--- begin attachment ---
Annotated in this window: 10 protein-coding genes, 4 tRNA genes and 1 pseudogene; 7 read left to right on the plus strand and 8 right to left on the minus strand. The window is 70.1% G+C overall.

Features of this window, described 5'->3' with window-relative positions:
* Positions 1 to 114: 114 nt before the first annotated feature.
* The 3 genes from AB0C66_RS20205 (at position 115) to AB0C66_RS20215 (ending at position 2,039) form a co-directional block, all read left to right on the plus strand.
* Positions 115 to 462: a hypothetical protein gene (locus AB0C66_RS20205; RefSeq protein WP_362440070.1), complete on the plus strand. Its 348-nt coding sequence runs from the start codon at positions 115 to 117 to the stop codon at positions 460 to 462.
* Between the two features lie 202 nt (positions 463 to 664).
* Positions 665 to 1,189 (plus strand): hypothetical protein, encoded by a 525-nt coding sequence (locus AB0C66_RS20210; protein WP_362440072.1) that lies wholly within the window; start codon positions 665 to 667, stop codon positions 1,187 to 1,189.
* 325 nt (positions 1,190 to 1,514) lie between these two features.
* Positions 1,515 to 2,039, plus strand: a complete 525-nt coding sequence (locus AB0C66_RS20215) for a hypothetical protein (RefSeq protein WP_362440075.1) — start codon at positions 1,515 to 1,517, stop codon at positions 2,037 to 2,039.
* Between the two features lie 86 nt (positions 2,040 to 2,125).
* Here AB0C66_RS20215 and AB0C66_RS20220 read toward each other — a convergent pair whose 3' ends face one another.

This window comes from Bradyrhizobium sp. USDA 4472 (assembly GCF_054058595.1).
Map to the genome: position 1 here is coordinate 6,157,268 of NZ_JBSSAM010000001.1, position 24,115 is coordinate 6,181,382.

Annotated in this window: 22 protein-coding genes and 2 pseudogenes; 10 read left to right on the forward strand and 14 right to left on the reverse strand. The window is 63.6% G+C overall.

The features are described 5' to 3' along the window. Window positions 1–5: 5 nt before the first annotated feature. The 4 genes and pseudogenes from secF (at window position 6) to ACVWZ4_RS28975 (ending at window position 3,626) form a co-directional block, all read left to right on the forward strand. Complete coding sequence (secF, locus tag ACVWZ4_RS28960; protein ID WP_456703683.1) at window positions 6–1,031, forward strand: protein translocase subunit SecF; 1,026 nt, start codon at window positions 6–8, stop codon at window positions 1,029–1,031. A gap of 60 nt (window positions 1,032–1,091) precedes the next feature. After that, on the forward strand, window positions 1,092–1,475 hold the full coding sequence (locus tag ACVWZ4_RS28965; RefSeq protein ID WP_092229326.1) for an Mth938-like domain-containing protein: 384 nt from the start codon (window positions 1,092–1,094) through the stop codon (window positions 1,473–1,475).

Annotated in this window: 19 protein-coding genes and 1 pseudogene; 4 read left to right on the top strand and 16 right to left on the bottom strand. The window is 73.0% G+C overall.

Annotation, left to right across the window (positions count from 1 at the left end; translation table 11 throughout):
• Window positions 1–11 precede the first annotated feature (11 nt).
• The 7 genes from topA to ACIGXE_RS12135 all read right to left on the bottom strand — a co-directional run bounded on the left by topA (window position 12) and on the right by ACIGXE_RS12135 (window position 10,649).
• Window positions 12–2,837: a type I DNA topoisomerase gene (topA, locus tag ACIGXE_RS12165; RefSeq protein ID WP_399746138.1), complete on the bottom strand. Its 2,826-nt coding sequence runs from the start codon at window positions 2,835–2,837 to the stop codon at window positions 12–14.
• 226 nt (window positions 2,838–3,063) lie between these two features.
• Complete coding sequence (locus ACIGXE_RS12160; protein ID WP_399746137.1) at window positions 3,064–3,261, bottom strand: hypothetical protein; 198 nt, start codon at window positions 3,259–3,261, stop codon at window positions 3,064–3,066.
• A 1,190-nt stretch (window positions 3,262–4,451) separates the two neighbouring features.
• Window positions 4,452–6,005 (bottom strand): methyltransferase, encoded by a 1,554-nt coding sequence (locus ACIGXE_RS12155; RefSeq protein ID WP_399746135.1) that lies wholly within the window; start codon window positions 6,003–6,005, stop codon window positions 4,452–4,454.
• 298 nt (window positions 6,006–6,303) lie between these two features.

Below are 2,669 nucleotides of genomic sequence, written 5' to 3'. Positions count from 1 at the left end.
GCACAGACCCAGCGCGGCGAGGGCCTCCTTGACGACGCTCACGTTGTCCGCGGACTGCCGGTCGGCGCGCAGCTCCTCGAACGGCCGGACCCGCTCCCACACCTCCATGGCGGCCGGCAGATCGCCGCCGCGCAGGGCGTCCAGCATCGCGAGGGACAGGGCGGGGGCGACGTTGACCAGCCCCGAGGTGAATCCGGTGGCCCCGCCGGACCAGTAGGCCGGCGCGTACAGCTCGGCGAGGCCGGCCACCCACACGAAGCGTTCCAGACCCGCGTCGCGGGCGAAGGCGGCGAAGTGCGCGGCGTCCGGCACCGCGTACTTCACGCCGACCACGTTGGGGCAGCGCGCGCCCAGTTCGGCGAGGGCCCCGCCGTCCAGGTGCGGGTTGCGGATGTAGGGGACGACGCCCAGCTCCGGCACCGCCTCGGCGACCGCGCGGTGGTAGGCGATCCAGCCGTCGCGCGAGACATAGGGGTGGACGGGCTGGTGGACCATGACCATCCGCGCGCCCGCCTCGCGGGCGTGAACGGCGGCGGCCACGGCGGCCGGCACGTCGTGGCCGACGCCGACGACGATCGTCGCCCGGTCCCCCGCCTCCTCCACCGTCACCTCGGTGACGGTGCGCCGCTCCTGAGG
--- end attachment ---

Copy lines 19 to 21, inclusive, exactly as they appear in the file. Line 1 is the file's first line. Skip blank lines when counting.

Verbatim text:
• The 7 genes from topA to ACIGXE_RS12135 all read right to left on the bottom strand — a co-directional run bounded on the left by topA (window position 12) and on the right by ACIGXE_RS12135 (window position 10,649).
• Window positions 12–2,837: a type I DNA topoisomerase gene (topA, locus tag ACIGXE_RS12165; RefSeq protein ID WP_399746138.1), complete on the bottom strand. Its 2,826-nt coding sequence runs from the start codon at window positions 2,835–2,837 to the stop codon at window positions 12–14.
• 226 nt (window positions 2,838–3,063) lie between these two features.